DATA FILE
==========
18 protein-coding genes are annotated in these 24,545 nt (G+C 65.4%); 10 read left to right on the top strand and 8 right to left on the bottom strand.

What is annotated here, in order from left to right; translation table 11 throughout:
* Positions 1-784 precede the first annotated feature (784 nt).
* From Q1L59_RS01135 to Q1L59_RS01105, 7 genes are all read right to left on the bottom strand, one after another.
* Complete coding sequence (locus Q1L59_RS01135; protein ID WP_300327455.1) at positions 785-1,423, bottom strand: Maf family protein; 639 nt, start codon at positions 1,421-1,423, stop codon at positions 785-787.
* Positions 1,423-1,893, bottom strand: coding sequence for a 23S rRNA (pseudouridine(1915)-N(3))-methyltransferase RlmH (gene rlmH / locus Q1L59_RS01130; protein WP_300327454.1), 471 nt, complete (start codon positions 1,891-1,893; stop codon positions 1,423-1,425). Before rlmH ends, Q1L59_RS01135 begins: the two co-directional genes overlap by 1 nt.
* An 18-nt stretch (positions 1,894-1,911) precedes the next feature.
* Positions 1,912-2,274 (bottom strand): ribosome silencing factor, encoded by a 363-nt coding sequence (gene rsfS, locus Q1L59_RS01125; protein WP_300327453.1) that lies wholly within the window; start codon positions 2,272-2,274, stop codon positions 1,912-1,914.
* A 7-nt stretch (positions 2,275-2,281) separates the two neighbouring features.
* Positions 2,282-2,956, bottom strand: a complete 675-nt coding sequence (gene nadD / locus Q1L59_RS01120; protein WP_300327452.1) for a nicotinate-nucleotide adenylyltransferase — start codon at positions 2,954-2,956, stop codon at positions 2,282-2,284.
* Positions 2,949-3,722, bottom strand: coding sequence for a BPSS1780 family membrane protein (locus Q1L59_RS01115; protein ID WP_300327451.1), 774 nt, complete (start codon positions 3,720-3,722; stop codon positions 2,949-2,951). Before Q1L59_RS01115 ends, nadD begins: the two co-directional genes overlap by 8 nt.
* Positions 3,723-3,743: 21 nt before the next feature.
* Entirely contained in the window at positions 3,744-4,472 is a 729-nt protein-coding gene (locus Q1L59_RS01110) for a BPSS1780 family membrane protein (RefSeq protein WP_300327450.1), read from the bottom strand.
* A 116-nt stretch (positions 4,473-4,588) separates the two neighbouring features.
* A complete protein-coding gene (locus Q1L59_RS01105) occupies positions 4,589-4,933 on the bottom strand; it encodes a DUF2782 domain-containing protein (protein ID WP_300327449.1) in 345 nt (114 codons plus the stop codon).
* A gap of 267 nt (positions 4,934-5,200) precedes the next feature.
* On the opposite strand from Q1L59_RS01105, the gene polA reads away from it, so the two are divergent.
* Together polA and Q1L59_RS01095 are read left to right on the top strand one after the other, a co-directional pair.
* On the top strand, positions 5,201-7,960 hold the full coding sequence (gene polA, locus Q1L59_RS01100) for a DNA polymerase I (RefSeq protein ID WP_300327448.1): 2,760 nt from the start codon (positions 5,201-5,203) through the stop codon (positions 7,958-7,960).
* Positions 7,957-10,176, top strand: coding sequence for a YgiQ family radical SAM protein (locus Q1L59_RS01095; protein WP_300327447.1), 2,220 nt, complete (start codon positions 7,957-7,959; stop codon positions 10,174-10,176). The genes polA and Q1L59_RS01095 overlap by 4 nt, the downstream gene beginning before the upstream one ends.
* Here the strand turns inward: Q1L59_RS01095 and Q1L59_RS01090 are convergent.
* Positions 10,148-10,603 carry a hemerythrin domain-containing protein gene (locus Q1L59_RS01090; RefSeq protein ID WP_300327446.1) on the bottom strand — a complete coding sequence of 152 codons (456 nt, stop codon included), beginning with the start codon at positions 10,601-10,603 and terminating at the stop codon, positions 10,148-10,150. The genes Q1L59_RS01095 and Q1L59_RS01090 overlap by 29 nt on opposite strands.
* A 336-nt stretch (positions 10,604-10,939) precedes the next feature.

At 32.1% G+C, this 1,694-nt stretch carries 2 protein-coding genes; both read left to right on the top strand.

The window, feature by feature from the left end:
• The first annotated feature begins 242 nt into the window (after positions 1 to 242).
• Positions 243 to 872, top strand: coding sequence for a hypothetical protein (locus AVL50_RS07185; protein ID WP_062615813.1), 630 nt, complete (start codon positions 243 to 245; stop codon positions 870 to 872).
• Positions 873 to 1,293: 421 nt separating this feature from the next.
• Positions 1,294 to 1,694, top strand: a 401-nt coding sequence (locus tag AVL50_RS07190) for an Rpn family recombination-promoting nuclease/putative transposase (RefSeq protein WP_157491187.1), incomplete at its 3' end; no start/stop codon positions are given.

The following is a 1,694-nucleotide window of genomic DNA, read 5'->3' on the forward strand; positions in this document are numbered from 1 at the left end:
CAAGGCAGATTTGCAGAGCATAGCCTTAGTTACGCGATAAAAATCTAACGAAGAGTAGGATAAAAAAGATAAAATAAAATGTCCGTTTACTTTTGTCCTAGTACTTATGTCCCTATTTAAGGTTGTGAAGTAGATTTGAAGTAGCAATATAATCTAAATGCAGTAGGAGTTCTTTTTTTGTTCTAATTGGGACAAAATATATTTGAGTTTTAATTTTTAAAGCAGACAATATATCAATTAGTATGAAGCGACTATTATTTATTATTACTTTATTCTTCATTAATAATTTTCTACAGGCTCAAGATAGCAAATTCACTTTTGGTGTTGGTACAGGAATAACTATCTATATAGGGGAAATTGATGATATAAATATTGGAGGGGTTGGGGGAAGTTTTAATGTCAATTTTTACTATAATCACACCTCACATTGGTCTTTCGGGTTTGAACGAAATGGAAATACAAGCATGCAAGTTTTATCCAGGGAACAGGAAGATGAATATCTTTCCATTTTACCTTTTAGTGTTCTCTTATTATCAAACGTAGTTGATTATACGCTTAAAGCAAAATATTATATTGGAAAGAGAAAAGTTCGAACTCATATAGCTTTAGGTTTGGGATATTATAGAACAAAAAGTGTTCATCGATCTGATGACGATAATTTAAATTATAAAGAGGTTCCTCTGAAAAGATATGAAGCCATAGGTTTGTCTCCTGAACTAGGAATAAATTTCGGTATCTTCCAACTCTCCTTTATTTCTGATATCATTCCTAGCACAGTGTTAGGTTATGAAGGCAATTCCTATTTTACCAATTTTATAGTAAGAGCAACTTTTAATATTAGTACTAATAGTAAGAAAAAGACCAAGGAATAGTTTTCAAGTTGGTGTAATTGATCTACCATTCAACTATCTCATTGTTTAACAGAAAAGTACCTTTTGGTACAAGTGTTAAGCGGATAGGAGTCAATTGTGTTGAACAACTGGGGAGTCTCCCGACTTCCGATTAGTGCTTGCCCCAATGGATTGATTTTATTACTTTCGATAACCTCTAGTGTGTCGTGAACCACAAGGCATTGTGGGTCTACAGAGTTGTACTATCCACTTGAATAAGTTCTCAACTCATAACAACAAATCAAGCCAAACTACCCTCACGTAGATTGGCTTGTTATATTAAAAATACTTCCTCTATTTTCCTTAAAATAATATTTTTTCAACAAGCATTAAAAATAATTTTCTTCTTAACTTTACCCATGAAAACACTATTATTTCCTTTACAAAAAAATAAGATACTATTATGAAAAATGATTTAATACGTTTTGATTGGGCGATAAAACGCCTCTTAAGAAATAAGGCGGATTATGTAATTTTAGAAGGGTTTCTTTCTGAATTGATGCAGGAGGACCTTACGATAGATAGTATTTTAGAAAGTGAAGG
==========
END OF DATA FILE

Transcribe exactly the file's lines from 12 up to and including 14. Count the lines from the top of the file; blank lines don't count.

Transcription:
* Positions 3,723-3,743: 21 nt before the next feature.
* Entirely contained in the window at positions 3,744-4,472 is a 729-nt protein-coding gene (locus Q1L59_RS01110) for a BPSS1780 family membrane protein (RefSeq protein WP_300327450.1), read from the bottom strand.
* A 116-nt stretch (positions 4,473-4,588) separates the two neighbouring features.